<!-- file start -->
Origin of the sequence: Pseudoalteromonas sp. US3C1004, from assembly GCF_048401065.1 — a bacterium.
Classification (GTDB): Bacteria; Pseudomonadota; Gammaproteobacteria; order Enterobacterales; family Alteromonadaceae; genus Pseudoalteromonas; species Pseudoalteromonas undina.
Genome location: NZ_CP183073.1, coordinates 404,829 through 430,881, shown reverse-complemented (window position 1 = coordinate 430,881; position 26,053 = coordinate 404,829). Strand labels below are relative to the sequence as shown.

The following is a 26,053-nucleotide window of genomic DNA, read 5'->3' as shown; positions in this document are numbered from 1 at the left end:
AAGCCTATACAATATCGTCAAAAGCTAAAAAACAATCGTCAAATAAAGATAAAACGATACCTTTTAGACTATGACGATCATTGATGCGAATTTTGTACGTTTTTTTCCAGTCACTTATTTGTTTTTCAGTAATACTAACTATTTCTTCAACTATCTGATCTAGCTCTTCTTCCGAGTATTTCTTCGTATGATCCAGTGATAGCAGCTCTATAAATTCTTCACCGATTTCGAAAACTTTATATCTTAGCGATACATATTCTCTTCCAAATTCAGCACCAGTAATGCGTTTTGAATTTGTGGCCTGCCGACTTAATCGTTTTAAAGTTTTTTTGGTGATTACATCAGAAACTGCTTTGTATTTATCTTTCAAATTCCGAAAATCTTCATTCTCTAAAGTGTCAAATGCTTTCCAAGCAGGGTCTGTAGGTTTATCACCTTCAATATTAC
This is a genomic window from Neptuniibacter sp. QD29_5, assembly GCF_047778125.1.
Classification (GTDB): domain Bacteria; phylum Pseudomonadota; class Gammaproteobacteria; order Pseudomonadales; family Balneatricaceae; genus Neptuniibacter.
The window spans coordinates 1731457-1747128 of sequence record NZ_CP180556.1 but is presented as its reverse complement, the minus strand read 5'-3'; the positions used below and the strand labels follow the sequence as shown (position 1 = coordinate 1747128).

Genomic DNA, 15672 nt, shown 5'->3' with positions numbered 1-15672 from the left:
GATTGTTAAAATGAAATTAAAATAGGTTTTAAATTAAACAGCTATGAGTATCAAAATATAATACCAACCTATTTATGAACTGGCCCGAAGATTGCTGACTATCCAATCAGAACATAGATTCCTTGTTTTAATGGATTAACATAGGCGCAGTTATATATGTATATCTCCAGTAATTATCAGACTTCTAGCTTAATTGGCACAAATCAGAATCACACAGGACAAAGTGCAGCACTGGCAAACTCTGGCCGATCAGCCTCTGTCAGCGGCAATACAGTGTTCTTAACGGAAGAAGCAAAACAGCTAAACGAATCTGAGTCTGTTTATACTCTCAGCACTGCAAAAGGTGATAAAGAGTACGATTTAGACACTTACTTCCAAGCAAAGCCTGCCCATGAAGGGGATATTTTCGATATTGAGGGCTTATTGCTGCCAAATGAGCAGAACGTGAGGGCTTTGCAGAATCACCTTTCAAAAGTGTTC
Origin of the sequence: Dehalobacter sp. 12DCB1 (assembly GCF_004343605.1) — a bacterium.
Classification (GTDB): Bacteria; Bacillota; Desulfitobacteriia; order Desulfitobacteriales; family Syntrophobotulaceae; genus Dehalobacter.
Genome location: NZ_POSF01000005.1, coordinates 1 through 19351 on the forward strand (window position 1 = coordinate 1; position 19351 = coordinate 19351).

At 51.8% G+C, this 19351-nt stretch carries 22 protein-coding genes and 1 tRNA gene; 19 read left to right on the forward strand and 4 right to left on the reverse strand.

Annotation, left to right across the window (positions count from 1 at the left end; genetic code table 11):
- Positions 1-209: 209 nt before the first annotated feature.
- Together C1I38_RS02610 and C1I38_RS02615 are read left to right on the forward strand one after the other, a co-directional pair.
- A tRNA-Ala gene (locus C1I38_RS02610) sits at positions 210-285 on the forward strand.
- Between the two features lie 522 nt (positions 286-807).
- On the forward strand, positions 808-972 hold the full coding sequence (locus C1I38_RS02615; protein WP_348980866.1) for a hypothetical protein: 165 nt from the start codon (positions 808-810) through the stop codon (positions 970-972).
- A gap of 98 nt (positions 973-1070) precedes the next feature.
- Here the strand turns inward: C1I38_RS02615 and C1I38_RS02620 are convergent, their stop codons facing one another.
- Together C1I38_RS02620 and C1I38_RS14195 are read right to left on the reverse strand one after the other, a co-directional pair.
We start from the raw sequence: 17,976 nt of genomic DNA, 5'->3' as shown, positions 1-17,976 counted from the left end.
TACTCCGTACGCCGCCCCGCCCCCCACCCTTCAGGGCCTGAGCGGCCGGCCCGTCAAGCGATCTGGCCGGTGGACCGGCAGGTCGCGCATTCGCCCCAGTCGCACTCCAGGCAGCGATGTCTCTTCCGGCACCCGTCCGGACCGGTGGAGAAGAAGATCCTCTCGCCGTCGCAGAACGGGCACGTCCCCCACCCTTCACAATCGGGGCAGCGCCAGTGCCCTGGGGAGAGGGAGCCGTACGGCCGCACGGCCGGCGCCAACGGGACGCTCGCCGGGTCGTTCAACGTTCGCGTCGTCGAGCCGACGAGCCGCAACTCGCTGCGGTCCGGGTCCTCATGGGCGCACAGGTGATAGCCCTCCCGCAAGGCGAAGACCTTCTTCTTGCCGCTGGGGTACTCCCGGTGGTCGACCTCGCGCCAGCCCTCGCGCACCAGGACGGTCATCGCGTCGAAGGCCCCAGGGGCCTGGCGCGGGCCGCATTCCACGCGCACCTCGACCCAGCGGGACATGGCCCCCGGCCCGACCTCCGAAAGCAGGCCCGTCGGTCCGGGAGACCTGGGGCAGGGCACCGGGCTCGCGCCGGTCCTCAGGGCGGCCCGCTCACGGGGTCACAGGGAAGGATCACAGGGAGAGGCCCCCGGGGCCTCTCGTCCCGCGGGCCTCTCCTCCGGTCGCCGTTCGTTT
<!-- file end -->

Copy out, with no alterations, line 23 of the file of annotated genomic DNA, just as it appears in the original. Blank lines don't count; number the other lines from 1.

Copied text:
- Together C1I38_RS02620 and C1I38_RS14195 are read right to left on the reverse strand one after the other, a co-directional pair.